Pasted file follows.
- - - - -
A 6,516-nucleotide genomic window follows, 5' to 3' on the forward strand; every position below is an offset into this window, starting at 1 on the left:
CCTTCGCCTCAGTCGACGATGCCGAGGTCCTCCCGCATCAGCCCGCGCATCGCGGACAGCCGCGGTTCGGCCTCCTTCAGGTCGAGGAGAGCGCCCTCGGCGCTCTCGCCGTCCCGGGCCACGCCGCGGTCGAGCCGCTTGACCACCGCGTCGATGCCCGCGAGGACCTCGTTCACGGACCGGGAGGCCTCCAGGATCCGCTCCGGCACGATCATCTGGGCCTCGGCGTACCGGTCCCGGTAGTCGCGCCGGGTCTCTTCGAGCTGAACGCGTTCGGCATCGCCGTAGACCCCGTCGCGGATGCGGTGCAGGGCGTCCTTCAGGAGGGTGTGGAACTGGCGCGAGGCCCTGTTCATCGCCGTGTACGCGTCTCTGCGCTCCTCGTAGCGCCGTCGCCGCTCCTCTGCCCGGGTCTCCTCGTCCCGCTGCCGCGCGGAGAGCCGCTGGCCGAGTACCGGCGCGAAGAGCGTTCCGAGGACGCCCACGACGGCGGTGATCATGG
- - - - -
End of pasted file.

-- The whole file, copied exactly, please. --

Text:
A 6,516-nucleotide genomic window follows, 5' to 3' on the forward strand; every position below is an offset into this window, starting at 1 on the left:
CCTTCGCCTCAGTCGACGATGCCGAGGTCCTCCCGCATCAGCCCGCGCATCGCGGACAGCCGCGGTTCGGCCTCCTTCAGGTCGAGGAGAGCGCCCTCGGCGCTCTCGCCGTCCCGGGCCACGCCGCGGTCGAGCCGCTTGACCACCGCGTCGATGCCCGCGAGGACCTCGTTCACGGACCGGGAGGCCTCCAGGATCCGCTCCGGCACGATCATCTGGGCCTCGGCGTACCGGTCCCGGTAGTCGCGCCGGGTCTCTTCGAGCTGAACGCGTTCGGCATCGCCGTAGACCCCGTCGCGGATGCGGTGCAGGGCGTCCTTCAGGAGGGTGTGGAACTGGCGCGAGGCCCTGTTCATCGCCGTGTACGCGTCTCTGCGCTCCTCGTAGCGCCGTCGCCGCTCCTCTGCCCGGGTCTCCTCGTCCCGCTGCCGCGCGGAGAGCCGCTGGCCGAGTACCGGCGCGAAGAGCGTTCCGAGGACGCCCACGACGGCGGTGATCATGG